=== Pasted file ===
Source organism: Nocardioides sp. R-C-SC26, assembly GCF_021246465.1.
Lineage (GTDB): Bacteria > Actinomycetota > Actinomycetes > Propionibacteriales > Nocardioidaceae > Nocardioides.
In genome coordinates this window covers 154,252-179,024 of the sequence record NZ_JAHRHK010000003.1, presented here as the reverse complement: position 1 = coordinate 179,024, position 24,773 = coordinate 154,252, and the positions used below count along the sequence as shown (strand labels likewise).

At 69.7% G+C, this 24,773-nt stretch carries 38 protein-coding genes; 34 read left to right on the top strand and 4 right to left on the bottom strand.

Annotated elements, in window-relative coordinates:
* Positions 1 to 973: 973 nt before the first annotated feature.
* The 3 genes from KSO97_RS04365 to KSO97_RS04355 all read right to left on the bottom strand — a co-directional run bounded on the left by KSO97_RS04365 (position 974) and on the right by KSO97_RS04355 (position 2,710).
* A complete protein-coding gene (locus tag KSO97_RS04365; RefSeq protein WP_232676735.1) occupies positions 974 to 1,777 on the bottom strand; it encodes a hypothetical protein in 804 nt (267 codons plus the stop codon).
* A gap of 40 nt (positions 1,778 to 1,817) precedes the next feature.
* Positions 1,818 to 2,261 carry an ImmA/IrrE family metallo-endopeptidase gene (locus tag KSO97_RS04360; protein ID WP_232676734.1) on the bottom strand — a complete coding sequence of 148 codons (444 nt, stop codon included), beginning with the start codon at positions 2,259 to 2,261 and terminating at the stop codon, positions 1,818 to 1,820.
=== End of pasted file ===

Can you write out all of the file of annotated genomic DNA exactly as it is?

Source organism: Nocardioides sp. R-C-SC26, assembly GCF_021246465.1.
Lineage (GTDB): Bacteria > Actinomycetota > Actinomycetes > Propionibacteriales > Nocardioidaceae > Nocardioides.
In genome coordinates this window covers 154,252-179,024 of the sequence record NZ_JAHRHK010000003.1, presented here as the reverse complement: position 1 = coordinate 179,024, position 24,773 = coordinate 154,252, and the positions used below count along the sequence as shown (strand labels likewise).

At 69.7% G+C, this 24,773-nt stretch carries 38 protein-coding genes; 34 read left to right on the top strand and 4 right to left on the bottom strand.

Annotated elements, in window-relative coordinates:
* Positions 1 to 973: 973 nt before the first annotated feature.
* The 3 genes from KSO97_RS04365 to KSO97_RS04355 all read right to left on the bottom strand — a co-directional run bounded on the left by KSO97_RS04365 (position 974) and on the right by KSO97_RS04355 (position 2,710).
* A complete protein-coding gene (locus tag KSO97_RS04365; RefSeq protein WP_232676735.1) occupies positions 974 to 1,777 on the bottom strand; it encodes a hypothetical protein in 804 nt (267 codons plus the stop codon).
* A gap of 40 nt (positions 1,778 to 1,817) precedes the next feature.
* Positions 1,818 to 2,261 carry an ImmA/IrrE family metallo-endopeptidase gene (locus tag KSO97_RS04360; protein ID WP_232676734.1) on the bottom strand — a complete coding sequence of 148 codons (444 nt, stop codon included), beginning with the start codon at positions 2,259 to 2,261 and terminating at the stop codon, positions 1,818 to 1,820.